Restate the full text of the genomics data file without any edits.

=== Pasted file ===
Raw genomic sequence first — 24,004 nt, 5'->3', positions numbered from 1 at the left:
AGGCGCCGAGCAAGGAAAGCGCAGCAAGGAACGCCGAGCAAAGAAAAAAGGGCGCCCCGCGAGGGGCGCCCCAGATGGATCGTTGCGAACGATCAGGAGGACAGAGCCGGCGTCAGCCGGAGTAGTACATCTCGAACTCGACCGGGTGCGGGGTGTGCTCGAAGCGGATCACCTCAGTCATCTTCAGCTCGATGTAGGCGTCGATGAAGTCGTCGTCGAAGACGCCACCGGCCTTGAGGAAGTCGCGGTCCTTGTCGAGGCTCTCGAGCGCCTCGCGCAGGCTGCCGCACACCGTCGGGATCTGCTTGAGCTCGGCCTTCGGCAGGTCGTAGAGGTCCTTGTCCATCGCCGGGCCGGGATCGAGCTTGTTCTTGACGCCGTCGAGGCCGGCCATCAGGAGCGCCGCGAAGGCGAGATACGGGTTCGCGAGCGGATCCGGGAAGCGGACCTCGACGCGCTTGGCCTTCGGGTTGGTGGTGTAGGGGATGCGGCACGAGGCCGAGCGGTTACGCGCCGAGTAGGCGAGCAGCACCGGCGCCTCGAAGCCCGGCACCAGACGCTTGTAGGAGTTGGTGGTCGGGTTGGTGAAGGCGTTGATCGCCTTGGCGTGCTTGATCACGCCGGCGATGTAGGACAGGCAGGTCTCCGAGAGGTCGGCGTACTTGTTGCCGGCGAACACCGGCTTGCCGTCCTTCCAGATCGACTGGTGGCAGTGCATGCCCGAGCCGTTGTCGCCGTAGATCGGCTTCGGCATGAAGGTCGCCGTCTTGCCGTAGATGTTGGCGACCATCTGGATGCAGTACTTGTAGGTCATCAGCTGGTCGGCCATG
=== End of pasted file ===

Raw genomic sequence first — 24,004 nt, 5'->3', positions numbered from 1 at the left:
AGGCGCCGAGCAAGGAAAGCGCAGCAAGGAACGCCGAGCAAAGAAAAAAGGGCGCCCCGCGAGGGGCGCCCCAGATGGATCGTTGCGAACGATCAGGAGGACAGAGCCGGCGTCAGCCGGAGTAGTACATCTCGAACTCGACCGGGTGCGGGGTGTGCTCGAAGCGGATCACCTCAGTCATCTTCAGCTCGATGTAGGCGTCGATGAAGTCGTCGTCGAAGACGCCACCGGCCTTGAGGAAGTCGCGGTCCTTGTCGAGGCTCTCGAGCGCCTCGCGCAGGCTGCCGCACACCGTCGGGATCTGCTTGAGCTCGGCCTTCGGCAGGTCGTAGAGGTCCTTGTCCATCGCCGGGCCGGGATCGAGCTTGTTCTTGACGCCGTCGAGGCCGGCCATCAGGAGCGCCGCGAAGGCGAGATACGGGTTCGCGAGCGGATCCGGGAAGCGGACCTCGACGCGCTTGGCCTTCGGGTTGGTGGTGTAGGGGATGCGGCACGAGGCCGAGCGGTTACGCGCCGAGTAGGCGAGCAGCACCGGCGCCTCGAAGCCCGGCACCAGACGCTTGTAGGAGTTGGTGGTCGGGTTGGTGAAGGCGTTGATCGCCTTGGCGTGCTTGATCACGCCGGCGATGTAGGACAGGCAGGTCTCCGAGAGGTCGGCGTACTTGTTGCCGGCGAACACCGGCTTGCCGTCCTTCCAGATCGACTGGTGGCAGTGCATGCCCGAGCCGTTGTCGCCGTAGATCGGCTTCGGCATGAAGGTCGCCGTCTTGCCGTAGATGTTGGCGACCATCTGGATGCAGTACTTGTAGGTCATCAGCTGGTCGGCCATG